He watches her go, before he puts on the clothes he wore the night before. The bathroom is cold and small and untidy, but otherwise the same as the one at home. He opens the cupboard and touches the folded towels, examines the bottles and jars in the medicine cabinet. Eileen hasn't got nearly as much makeup as Mama did.
There are three doors in the hallway. One is to the room he slept in. One is to the bath. The third door is closed. Very quietly, Lucius opens it, but it's only another bedroom, with a bigger bed and a sleeping man with black hair. Lucius can see one of his feet, and it looks like an ordinary person's, with five toes just as Lucius's has. He's disappointed. If he didn't know Eileen's husband was a Muggle he wouldn't be able to tell by looking at him.
He goes downstairs and eats Eileen's horrid porridge while she feeds the baby. “Is it a boy or a girl?” he asks her, finally.
“He's a boy,” she says. “His name is Severus, after my father. After breakfast, Lucius, we can go to the park. There's a lovely little playground. And we can go to the library and get some books to read.”
Lucius puts down his spoon. “Haven't you got any books in your house?” he demands, even though he knows it's rude, even though he knows Eileen must be poor or she wouldn't live this way. “At home we have rooms and rooms of them.”
“Well,” Eileen says, and smiles at him. “We have a few books, too. But they're all baby books or grownup ones, nothing for a boy your age.”
“Oh,” Lucius says. And then, because he can't help himself, “Did you know my Mama?”
“Yes,” Eileen says, putting down the spoon. She has baby food in her hair, and on the collar of her dress, but Lucius doesn't tell her. “She and your brother Cassius and I went to school together, at Hogwarts. Some day you and Severus will go there, too.”
Lucius is momentarily diverted. “Do you think he'll be magic? What if he isn't?”
Eileen piles the dishes into the sink. “He will be,” she says. “Nearly all children are, if they have one parent who is. It isn't like being good at drawing or music. Magic wants to be passed on.”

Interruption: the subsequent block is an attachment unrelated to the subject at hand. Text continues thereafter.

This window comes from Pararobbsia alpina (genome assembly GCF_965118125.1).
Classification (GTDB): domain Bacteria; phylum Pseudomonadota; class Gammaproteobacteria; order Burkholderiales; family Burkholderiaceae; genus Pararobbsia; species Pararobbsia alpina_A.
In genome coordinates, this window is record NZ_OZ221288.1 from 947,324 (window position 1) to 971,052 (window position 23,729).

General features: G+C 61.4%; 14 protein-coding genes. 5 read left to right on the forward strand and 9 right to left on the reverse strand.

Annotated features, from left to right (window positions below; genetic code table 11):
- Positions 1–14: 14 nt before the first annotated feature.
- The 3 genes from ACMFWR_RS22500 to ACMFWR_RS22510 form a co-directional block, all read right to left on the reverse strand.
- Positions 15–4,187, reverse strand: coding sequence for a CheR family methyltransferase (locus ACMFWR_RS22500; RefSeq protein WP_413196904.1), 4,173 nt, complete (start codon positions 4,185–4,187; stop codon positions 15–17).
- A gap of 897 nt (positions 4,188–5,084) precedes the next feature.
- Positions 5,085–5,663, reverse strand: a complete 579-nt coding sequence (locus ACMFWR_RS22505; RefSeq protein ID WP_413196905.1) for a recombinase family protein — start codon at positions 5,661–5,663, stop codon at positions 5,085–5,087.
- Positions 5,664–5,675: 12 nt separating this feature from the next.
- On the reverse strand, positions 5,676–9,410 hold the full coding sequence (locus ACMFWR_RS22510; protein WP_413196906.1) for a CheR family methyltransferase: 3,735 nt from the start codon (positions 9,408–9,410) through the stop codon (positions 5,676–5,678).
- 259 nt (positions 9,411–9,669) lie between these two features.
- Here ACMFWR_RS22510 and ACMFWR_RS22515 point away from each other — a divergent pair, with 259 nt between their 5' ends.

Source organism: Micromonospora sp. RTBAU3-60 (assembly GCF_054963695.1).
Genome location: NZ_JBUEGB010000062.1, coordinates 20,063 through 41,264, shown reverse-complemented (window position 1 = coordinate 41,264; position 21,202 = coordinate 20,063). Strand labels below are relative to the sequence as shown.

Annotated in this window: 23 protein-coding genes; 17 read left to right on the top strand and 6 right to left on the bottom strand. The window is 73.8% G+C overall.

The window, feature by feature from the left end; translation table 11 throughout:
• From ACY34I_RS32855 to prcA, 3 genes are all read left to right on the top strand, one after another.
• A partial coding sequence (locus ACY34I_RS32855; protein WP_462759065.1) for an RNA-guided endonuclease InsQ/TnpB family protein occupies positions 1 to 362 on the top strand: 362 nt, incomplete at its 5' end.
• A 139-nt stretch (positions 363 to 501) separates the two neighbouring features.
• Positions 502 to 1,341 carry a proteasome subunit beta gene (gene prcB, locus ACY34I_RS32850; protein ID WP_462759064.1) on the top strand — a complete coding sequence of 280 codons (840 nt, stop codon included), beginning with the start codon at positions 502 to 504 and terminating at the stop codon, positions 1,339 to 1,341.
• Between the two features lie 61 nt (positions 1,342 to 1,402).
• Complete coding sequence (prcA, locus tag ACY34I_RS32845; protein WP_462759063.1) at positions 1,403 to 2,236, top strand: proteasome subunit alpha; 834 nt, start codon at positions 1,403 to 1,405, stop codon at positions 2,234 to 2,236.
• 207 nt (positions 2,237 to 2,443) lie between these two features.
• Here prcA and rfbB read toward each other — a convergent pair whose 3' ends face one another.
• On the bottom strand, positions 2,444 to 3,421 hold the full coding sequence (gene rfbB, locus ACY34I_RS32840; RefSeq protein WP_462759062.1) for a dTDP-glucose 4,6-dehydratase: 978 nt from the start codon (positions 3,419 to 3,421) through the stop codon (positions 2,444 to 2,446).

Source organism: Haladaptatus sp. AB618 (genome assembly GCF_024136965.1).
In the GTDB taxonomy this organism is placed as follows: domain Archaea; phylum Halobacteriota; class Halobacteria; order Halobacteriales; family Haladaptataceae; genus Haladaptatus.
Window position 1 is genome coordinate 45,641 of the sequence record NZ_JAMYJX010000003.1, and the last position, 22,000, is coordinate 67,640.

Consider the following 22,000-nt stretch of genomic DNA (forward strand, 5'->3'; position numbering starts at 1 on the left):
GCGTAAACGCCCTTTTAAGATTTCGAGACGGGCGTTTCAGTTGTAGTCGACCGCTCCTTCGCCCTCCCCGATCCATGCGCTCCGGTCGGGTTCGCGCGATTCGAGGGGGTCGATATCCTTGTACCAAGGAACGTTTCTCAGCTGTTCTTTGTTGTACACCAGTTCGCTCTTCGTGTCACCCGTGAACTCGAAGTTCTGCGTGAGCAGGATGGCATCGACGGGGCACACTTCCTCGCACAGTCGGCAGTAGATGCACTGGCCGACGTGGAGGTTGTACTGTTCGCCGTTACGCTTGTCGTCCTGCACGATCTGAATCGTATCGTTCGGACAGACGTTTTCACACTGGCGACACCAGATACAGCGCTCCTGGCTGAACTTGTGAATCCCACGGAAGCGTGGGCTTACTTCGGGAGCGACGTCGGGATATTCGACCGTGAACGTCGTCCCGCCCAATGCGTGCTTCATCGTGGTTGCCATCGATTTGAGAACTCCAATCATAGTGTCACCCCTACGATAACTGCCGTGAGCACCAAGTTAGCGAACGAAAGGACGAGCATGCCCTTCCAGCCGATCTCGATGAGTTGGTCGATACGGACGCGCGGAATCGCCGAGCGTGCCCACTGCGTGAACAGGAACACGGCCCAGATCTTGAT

It seems like a good explanation to Lucius, but he can't quite let it go. “But if he isn't magic? Will you send him back?”
This time she turns to look at him: “It doesn't work that way. I couldn't send him back even if I wanted to. But I wouldn't.”
“Were you friends with her? With Mama?”
Lucius recognizes the expression on her face, because he's seen it so often on Papa's. She's tired of his questions. Good. In his experience, the more annoyed grownups are, the more they interesting the things they say to him are. “No,” Eileen says shortly. “We weren't really friends. We weren't in the same House.”
“Why? Weren't you in Slytherin?”
“I was,” she says. “Your brother and I both were. But your mother was a Gryffindor, and they didn't mix with us very much.”
“Mama was in Gryffindor?” This is something Lucius has never heard before. “But—I thought the Malfoys were always in Slytherin!”
“They are. But she wasn't a Malfoy by birth, silly, she was a Prewett. Don't worry. I'm sure you'll be Slytherin. You're very like your brother.”
“I'm not!” This, he is very sure of, although he doesn't quite understand what it is Cassius is supposed to have done that was so terrible Papa had to send him away. “I'm not anything like him. I'm like Philip. Some day I'll be a soldier, too.”
“Of course you will,” Eileen says patronizingly. “Now come on, let's go to the park before you wake your Uncle Tobias up and he eats you alive.”
“He's not my uncle,” Lucius says, but he goes anyway.
There is a pond at the park, with ducks in it. Lucius is impressed, despite himself. And he likes the library, too, except that the pictures in the books don't move. He is less thrilled with his cousin Severus, who has sticky fingers and a taste for earthworms.
When they go home to have lunch Tobias Snape is awake, and sitting at the table in the kitchen. He is a big man, with black hair and black eyes rimmed with red, and the same nose as his son. Lucius is half afraid and half fascinated by him. He sits down across from him, but he keeps his eyes on the table top while Eileen makes sandwiches and heats soup.
Finally Tobias sighs and says, “What have I told you about bringing home strays, Ei?”
“I'm not a stray,” Lucius says indignantly, before he can help himself. Tobias's voice is unexpectedly deep and kind, rougher than Papa's, with an odd slurring accent. “I'm Lucius Malfoy.”
“He's my cousin Abraxas Malfoy's son.” Eileen sets the plates out. “I'm sure you remember Abraxas. His mum's just died and his da's had to leave the country unexpectedly, so I said we'd have him for a few days. He came last night while you were sleeping.”
“Aye, I remember him, all right,” Tobias mutters. “He was a right prick, and about a hundred years too old to have a lad this one's age.”
“He was married twice.” But Eileen doesn't look at any of them when she says it. “Lucius's mum was in my year at school. You know the rules are different for wizards.”
“Yeah,” Tobias says. “There aren't any. Your lot do as you like, and damn the consequences. For all you know, darling Cousin Abraxas murdered his child bride.”
“It was an accident,” Lucius says, reaching for crackers to put in his soup. “He didn't mean to do it.”
Both of the adults turn to look at him, and he knocks over the bowl. Soup goes on Tobias, but he doesn't seem to notice. “Ei? What does he mean?”